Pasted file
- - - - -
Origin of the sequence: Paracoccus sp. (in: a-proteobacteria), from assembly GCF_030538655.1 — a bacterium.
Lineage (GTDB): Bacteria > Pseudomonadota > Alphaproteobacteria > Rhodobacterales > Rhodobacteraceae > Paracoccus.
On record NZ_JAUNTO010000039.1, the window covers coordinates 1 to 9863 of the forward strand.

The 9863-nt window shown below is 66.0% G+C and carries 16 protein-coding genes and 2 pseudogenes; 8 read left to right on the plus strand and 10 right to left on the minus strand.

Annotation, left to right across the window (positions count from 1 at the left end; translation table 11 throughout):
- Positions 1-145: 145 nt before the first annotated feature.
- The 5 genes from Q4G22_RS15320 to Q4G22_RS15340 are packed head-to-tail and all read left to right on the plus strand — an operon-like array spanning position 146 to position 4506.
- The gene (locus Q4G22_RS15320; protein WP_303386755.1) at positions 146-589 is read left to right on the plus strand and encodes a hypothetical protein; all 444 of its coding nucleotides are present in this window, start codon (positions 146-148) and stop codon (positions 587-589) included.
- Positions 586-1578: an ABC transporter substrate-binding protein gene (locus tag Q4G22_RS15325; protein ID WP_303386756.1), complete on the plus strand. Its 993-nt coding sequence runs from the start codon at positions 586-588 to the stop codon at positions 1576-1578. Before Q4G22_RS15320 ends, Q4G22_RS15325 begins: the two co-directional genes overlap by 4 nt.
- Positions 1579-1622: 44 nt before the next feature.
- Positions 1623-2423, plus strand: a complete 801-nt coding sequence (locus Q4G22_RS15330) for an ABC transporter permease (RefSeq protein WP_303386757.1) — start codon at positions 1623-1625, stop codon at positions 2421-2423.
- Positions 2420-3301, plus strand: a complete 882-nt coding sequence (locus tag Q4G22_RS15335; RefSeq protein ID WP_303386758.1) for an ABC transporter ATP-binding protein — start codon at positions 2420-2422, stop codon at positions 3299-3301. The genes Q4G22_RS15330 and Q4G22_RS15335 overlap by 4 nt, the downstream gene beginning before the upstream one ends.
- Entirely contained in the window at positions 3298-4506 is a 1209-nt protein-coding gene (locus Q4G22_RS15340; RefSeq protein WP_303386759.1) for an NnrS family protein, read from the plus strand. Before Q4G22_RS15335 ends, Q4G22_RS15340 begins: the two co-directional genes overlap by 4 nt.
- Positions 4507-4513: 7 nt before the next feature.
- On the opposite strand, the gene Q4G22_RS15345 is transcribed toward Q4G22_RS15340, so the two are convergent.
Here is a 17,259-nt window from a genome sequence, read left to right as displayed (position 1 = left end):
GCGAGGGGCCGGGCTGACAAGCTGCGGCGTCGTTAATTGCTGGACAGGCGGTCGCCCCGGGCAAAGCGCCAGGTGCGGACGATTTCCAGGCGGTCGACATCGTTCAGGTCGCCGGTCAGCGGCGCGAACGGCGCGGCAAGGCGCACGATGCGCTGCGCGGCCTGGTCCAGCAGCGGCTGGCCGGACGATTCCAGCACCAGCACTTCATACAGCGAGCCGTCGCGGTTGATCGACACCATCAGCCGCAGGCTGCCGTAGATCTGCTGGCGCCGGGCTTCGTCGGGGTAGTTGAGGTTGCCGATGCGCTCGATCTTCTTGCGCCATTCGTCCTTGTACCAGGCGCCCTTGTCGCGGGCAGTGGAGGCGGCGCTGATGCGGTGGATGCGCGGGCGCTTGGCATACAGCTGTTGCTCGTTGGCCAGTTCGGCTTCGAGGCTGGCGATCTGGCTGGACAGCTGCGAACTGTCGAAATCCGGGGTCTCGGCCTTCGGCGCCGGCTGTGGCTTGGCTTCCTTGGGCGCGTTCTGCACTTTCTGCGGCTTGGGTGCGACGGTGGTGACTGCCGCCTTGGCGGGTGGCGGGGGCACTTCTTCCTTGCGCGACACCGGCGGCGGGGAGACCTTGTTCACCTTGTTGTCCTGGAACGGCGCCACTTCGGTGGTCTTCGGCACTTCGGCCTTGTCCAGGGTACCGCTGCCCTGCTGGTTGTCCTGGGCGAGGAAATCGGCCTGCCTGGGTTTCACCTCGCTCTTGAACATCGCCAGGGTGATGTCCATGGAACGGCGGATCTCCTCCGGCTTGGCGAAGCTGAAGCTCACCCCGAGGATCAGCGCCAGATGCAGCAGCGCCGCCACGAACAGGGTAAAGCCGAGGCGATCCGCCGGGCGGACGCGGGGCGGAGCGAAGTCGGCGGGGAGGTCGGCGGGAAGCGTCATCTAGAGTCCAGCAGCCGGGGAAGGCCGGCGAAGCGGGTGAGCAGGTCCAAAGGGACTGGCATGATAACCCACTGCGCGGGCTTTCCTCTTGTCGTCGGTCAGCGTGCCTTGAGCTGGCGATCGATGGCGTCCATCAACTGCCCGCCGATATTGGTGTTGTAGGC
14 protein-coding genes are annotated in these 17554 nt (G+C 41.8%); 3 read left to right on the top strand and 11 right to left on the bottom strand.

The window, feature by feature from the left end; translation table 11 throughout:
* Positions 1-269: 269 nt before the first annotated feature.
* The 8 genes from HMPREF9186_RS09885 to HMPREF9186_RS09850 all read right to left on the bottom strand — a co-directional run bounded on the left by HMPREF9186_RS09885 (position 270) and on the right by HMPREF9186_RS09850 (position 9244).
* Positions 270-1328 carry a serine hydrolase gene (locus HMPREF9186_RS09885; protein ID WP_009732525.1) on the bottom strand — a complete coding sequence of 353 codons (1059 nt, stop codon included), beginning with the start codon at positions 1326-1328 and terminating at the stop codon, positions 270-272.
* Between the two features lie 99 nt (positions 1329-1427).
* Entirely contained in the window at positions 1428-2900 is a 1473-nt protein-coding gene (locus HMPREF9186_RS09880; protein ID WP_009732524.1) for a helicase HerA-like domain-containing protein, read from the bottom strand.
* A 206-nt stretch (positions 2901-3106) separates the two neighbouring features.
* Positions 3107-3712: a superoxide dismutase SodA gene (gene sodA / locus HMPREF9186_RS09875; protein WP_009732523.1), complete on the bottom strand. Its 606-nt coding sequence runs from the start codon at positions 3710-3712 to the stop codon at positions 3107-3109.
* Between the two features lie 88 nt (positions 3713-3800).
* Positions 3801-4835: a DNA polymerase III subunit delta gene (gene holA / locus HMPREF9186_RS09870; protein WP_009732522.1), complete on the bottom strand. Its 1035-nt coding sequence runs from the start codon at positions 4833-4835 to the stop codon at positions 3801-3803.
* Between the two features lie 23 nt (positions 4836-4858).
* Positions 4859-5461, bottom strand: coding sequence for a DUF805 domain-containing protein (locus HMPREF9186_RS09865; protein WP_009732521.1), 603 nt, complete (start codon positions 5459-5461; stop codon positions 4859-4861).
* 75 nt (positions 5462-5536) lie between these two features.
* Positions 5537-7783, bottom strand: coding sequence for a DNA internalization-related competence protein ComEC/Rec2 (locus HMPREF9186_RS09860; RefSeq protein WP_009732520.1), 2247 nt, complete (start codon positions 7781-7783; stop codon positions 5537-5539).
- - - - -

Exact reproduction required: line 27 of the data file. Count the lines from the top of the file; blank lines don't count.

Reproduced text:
* Between the two features lie 88 nt (positions 3713-3800).